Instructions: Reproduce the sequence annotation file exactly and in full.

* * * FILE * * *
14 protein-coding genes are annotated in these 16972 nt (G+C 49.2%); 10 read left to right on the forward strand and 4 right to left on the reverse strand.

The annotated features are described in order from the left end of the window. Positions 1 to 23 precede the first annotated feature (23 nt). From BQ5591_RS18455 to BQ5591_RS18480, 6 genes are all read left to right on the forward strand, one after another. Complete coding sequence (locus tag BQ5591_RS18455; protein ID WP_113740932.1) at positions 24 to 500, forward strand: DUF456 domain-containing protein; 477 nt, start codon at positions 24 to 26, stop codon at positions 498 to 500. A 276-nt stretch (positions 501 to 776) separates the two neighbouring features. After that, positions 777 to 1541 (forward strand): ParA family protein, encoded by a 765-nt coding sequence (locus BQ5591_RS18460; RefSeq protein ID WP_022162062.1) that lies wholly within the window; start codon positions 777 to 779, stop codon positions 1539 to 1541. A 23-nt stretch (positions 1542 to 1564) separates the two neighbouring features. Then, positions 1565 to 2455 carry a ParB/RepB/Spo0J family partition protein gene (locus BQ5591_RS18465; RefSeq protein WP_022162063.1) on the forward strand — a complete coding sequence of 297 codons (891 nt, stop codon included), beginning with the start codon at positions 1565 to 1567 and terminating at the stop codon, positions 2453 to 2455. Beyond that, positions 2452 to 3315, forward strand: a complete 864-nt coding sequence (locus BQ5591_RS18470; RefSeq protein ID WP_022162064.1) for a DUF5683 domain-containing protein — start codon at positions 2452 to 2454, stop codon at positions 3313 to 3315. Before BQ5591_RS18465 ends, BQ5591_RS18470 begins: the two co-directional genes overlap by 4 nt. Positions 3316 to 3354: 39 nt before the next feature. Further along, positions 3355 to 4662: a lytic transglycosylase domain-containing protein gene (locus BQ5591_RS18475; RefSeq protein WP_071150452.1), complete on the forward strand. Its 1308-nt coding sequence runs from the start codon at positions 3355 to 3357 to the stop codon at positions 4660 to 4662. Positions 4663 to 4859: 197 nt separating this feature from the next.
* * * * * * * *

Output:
14 protein-coding genes are annotated in these 16972 nt (G+C 49.2%); 10 read left to right on the forward strand and 4 right to left on the reverse strand.

The annotated features are described in order from the left end of the window. Positions 1 to 23 precede the first annotated feature (23 nt). From BQ5591_RS18455 to BQ5591_RS18480, 6 genes are all read left to right on the forward strand, one after another. Complete coding sequence (locus tag BQ5591_RS18455; protein ID WP_113740932.1) at positions 24 to 500, forward strand: DUF456 domain-containing protein; 477 nt, start codon at positions 24 to 26, stop codon at positions 498 to 500. A 276-nt stretch (positions 501 to 776) separates the two neighbouring features. After that, positions 777 to 1541 (forward strand): ParA family protein, encoded by a 765-nt coding sequence (locus BQ5591_RS18460; RefSeq protein ID WP_022162062.1) that lies wholly within the window; start codon positions 777 to 779, stop codon positions 1539 to 1541. A 23-nt stretch (positions 1542 to 1564) separates the two neighbouring features. Then, positions 1565 to 2455 carry a ParB/RepB/Spo0J family partition protein gene (locus BQ5591_RS18465; RefSeq protein WP_022162063.1) on the forward strand — a complete coding sequence of 297 codons (891 nt, stop codon included), beginning with the start codon at positions 1565 to 1567 and terminating at the stop codon, positions 2453 to 2455. Beyond that, positions 2452 to 3315, forward strand: a complete 864-nt coding sequence (locus BQ5591_RS18470; RefSeq protein ID WP_022162064.1) for a DUF5683 domain-containing protein — start codon at positions 2452 to 2454, stop codon at positions 3313 to 3315. Before BQ5591_RS18465 ends, BQ5591_RS18470 begins: the two co-directional genes overlap by 4 nt. Positions 3316 to 3354: 39 nt before the next feature. Further along, positions 3355 to 4662: a lytic transglycosylase domain-containing protein gene (locus BQ5591_RS18475; RefSeq protein WP_071150452.1), complete on the forward strand. Its 1308-nt coding sequence runs from the start codon at positions 3355 to 3357 to the stop codon at positions 4660 to 4662. Positions 4663 to 4859: 197 nt separating this feature from the next.